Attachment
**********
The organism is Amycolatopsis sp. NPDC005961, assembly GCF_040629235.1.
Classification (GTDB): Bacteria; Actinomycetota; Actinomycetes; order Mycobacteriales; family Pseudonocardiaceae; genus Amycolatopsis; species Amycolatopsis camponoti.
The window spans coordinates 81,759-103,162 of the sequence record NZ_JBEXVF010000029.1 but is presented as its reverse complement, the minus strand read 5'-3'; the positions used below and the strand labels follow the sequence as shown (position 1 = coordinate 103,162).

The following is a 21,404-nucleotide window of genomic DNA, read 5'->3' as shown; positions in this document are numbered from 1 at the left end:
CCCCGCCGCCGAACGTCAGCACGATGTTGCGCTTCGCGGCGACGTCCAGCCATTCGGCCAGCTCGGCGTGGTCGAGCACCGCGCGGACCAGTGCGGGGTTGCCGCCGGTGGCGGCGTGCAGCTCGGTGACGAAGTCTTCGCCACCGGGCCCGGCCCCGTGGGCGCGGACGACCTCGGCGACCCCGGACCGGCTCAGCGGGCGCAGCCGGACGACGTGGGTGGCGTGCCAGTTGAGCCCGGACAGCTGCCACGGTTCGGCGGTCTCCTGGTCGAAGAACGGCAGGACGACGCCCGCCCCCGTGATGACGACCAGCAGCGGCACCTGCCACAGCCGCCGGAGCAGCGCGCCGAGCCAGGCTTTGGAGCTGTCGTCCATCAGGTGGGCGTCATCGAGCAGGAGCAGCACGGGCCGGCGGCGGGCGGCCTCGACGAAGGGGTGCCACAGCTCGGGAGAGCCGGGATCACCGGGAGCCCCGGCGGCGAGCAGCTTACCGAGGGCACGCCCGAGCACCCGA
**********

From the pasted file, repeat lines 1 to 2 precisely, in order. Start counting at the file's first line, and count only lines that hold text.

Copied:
The organism is Amycolatopsis sp. NPDC005961, assembly GCF_040629235.1.
Classification (GTDB): Bacteria; Actinomycetota; Actinomycetes; order Mycobacteriales; family Pseudonocardiaceae; genus Amycolatopsis; species Amycolatopsis camponoti.